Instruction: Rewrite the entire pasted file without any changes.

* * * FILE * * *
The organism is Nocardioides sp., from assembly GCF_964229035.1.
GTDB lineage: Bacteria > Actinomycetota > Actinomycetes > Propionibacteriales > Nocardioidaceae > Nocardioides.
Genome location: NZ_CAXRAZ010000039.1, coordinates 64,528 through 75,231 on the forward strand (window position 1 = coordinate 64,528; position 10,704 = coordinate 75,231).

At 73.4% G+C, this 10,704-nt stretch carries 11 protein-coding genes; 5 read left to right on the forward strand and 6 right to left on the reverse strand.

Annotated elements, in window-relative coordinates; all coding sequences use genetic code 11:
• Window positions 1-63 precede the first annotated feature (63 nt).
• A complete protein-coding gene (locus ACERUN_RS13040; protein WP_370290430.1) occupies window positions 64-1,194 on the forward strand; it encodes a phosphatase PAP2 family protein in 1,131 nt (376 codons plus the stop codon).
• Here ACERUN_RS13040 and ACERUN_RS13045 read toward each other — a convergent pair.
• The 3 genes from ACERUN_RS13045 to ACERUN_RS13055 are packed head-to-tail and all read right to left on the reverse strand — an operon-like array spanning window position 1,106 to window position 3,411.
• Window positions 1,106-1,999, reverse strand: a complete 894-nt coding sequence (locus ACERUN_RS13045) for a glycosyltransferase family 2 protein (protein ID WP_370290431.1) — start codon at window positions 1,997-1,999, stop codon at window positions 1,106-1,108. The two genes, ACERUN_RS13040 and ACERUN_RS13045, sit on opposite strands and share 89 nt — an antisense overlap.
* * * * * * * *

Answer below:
The organism is Nocardioides sp., from assembly GCF_964229035.1.
GTDB lineage: Bacteria > Actinomycetota > Actinomycetes > Propionibacteriales > Nocardioidaceae > Nocardioides.
Genome location: NZ_CAXRAZ010000039.1, coordinates 64,528 through 75,231 on the forward strand (window position 1 = coordinate 64,528; position 10,704 = coordinate 75,231).

At 73.4% G+C, this 10,704-nt stretch carries 11 protein-coding genes; 5 read left to right on the forward strand and 6 right to left on the reverse strand.

Annotated elements, in window-relative coordinates; all coding sequences use genetic code 11:
• Window positions 1-63 precede the first annotated feature (63 nt).
• A complete protein-coding gene (locus ACERUN_RS13040; protein WP_370290430.1) occupies window positions 64-1,194 on the forward strand; it encodes a phosphatase PAP2 family protein in 1,131 nt (376 codons plus the stop codon).
• Here ACERUN_RS13040 and ACERUN_RS13045 read toward each other — a convergent pair.
• The 3 genes from ACERUN_RS13045 to ACERUN_RS13055 are packed head-to-tail and all read right to left on the reverse strand — an operon-like array spanning window position 1,106 to window position 3,411.
• Window positions 1,106-1,999, reverse strand: a complete 894-nt coding sequence (locus ACERUN_RS13045) for a glycosyltransferase family 2 protein (protein ID WP_370290431.1) — start codon at window positions 1,997-1,999, stop codon at window positions 1,106-1,108. The two genes, ACERUN_RS13040 and ACERUN_RS13045, sit on opposite strands and share 89 nt — an antisense overlap.